CLEMSON — Former Porter-Gaud standout Stanton Seckinger is experimenting with a position change at Clemson.

The redshirt freshman has spent time at tight end this spring due to Clemson’s depth at receiver and the team’s lack of bodies at tight end. Clemson has a number of playmakers at receiver but tight end Dwayne Allen declared early for the NFL draft.

Clemson offensive coordinator Chad Morris said he is cross-training Seckinger at both slot receiver and tight end.

“He has versatility and he is a tough kid, he’s athletic,” Morris said. “He’s maybe not quite fast enough to be on an island as a wide receiver but fast enough to help us on the inside. He is excited about it because he can fit (at tight end).”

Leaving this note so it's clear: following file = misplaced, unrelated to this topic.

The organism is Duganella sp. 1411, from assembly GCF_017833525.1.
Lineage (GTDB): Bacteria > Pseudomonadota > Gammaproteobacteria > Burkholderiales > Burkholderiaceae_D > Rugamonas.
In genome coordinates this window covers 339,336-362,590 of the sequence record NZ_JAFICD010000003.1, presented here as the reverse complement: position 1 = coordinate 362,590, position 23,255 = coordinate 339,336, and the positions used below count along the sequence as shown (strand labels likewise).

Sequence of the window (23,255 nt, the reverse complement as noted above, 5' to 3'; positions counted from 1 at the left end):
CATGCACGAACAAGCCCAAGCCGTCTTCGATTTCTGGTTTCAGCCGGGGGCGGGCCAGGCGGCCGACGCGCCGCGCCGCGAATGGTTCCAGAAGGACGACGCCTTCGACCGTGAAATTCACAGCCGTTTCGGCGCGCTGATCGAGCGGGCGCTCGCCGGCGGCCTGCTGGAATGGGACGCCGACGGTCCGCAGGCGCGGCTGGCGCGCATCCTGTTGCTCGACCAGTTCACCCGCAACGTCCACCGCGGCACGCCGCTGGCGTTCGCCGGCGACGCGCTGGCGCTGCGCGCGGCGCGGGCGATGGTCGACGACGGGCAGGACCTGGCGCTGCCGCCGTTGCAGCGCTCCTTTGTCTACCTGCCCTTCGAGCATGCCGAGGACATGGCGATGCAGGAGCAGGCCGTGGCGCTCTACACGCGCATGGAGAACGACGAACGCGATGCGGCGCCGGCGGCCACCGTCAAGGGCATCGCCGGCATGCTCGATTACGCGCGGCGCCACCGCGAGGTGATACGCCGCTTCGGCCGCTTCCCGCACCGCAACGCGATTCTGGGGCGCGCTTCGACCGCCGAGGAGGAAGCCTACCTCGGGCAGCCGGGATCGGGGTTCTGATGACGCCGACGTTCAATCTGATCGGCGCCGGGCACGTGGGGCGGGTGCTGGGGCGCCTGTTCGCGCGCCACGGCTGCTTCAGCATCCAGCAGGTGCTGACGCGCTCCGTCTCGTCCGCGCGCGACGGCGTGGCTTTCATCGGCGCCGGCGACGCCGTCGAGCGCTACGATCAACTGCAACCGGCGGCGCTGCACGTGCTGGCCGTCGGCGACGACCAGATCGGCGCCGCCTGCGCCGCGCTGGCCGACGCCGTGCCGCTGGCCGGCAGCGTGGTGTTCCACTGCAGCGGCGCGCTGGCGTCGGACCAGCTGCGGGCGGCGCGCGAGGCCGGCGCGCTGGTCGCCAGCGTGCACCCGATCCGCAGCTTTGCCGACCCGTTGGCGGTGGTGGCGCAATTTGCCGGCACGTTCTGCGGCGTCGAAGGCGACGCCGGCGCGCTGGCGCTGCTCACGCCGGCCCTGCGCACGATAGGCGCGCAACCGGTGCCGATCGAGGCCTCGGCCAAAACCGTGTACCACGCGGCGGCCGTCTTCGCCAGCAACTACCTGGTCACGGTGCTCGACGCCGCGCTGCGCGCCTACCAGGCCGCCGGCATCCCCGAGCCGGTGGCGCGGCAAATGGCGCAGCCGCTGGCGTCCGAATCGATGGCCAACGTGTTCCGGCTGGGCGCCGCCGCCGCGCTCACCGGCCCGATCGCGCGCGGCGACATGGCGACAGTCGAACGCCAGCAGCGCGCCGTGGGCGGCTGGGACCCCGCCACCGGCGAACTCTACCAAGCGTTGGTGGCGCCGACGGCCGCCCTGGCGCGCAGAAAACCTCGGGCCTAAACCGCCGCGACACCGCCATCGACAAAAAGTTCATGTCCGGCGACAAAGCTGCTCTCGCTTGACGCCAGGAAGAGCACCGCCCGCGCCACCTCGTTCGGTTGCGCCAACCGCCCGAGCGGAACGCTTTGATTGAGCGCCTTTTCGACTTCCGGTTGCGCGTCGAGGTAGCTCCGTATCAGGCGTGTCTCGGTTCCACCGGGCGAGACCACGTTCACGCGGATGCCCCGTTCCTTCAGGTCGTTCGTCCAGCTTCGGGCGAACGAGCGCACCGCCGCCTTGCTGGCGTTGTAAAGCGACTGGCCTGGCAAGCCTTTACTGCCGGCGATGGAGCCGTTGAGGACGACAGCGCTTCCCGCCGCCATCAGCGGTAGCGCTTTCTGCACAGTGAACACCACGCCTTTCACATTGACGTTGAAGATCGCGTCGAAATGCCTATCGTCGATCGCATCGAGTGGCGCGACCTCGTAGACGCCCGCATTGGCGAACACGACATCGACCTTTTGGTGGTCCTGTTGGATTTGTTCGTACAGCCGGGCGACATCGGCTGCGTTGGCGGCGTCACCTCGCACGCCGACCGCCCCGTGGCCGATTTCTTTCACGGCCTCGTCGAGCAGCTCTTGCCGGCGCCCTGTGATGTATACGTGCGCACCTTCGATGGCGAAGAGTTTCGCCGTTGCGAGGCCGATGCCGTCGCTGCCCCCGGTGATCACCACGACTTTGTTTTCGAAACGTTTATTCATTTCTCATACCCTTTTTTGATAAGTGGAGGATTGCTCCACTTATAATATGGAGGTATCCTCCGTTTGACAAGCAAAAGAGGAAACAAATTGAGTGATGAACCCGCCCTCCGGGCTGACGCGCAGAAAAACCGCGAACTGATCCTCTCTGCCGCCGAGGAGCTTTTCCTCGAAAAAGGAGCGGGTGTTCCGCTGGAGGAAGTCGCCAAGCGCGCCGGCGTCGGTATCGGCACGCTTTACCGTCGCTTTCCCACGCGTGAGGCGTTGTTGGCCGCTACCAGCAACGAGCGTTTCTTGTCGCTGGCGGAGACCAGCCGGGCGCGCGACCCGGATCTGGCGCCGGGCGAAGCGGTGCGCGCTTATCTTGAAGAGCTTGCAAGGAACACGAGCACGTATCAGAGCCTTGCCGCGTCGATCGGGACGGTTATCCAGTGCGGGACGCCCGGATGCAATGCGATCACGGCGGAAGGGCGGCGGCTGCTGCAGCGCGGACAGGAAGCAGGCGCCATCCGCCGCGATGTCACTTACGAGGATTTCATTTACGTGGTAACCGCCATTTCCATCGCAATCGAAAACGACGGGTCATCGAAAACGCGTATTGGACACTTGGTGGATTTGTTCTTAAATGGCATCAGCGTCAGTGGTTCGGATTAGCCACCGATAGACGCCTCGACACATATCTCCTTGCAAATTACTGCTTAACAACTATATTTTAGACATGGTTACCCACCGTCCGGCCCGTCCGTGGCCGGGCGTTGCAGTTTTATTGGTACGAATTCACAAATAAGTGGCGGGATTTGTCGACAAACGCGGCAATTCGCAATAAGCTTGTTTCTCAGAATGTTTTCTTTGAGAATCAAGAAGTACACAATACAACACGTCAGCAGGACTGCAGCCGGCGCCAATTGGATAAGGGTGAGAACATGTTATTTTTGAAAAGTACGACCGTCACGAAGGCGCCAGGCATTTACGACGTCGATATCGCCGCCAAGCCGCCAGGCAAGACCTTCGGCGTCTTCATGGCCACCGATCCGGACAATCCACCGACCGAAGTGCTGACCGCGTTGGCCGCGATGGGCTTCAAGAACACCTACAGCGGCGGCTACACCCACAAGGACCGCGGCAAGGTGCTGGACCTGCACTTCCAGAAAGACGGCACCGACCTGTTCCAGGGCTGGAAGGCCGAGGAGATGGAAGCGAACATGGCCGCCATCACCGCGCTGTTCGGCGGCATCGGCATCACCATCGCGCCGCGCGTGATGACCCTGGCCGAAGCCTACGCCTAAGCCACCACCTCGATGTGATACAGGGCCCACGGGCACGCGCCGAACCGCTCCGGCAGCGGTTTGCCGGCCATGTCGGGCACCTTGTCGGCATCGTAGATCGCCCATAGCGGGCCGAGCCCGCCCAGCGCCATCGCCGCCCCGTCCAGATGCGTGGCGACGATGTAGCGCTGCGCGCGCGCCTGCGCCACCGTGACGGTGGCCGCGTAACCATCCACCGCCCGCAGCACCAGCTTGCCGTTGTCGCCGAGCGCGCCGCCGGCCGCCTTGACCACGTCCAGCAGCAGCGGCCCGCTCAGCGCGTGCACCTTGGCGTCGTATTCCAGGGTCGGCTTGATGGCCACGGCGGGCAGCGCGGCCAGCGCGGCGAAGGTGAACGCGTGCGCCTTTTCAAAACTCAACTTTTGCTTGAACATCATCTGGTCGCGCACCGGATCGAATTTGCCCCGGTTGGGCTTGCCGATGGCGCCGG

The 6-5, 200-pound Seckinger recorded Porter-Gaud single seasons records of 105 receptions for 1,833 yards and 26 touchdowns as a senior in 2010.

Brandon Ford is atop the depth chart.

When quarterback Tajh Boyd worked with quarterback guru George Whitfield over spring break, Whitfield’s focus was to incorporate Boyd’s lower half more into his throwing motion, which should improve his throwing velocity.

“Physically, he looks like a (weak-side) ‘backer with those big shoulders and traps,” Whitfield told “Sometimes with guys like that, they tend to wear it like, ‘This is who I am.’ So he wouldn’t really step into the throw because he felt like he didn’t need to. He’d just gun it. … His arm is huge (so Boyd) is less inclined to be detailed with his legs.”

The Clemson staff has been disappointed with backup quarterback Cole Stoudt’s performance this spring, which Morris said leaves the door open for incoming freshman Chad Kelly to compete for the backup quarterback role.

Kelly has told reporters he and Morris have spoken about some special packages which would allow Clemson to utilize Kelly’s mobility this fall.